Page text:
The uplifting feeling that chokes you up…hmmm, this is supposed to be rare (only felt at maximum once per week). I would bet that people actively engaged with a chronic illness are in touch with this emotion and utilize it to embrace survival. Perhaps it is the way we might interact with one another in a doctor’s waiting room. I’ll give one example – I was talking to a an older person, disabled by amputation of one leg (T2 diabetes) who grabbed my hand and clutching it firmly, said “We’re all one with diabetes - can't give up - can we?” It definitely choked me up and I have never forgotten his face. He reminds me that I cannot simply "wimp" out.
It used to be that “it killed the cat,” and a curious mind was a dangerous tool. But today, interest (as it is so tamely redefined) is the way we keep calm and serenity in the chaos of our world. If we didn’t have interest guiding our choices/decisions we’d wither in a tsunami of information overload. It helps us learn with agility.
This is great news for all you d-bloggers (and our readers) who are sometimes accused of over intellectualizing or overdramatizing illness. Hey, but it allows us to soothe our anxiety and feel better about our future. The news that JDRF is funding an artificial pancreas or that there may be better technology like OMNIPOD coming at super light speed next year - validates it’s true! Information is power and it’s positive! I feel better already!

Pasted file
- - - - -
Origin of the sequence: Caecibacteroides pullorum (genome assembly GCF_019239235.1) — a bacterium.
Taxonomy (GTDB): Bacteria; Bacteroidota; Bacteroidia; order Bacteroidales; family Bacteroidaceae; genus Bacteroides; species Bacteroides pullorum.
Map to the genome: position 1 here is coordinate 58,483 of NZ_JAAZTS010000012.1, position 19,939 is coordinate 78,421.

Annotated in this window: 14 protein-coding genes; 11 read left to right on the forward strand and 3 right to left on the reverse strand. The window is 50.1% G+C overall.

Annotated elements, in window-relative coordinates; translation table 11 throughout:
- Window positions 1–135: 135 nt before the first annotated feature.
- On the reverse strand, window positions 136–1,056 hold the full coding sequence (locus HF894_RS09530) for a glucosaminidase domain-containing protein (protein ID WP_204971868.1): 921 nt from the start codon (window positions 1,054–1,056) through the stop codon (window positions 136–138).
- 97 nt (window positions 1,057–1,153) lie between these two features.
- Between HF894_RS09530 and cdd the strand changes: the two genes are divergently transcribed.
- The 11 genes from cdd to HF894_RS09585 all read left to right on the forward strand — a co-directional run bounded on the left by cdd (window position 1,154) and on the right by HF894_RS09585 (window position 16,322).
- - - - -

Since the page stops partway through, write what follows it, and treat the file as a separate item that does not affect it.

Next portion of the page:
Although a facial expression has yet to be identified with this one, it has the most important requirement. It motivates a real action! It forces us to react to kindness and when we do, we give almost mechanically. Not necessarily true, one researcher says… this emotion exists because it allows us to connect and develop relationships with people who “get us.” We know (instinctually) they’re in it with us for the long haul.
For me this speaks to the doctor/patient relationship. It’s going that extra mile and really communicating to your doctor (and vice versa) not as an A1c guidepost or a stringent authoritarian but where there is “a give and take, creating an upward spiral of satisfaction in the relationship." If you don't have this... well, you may want to continue looking for the right doctor. If you can afford to see a doctor or if you have coverage, it is the one aspect of your healthcare you can control.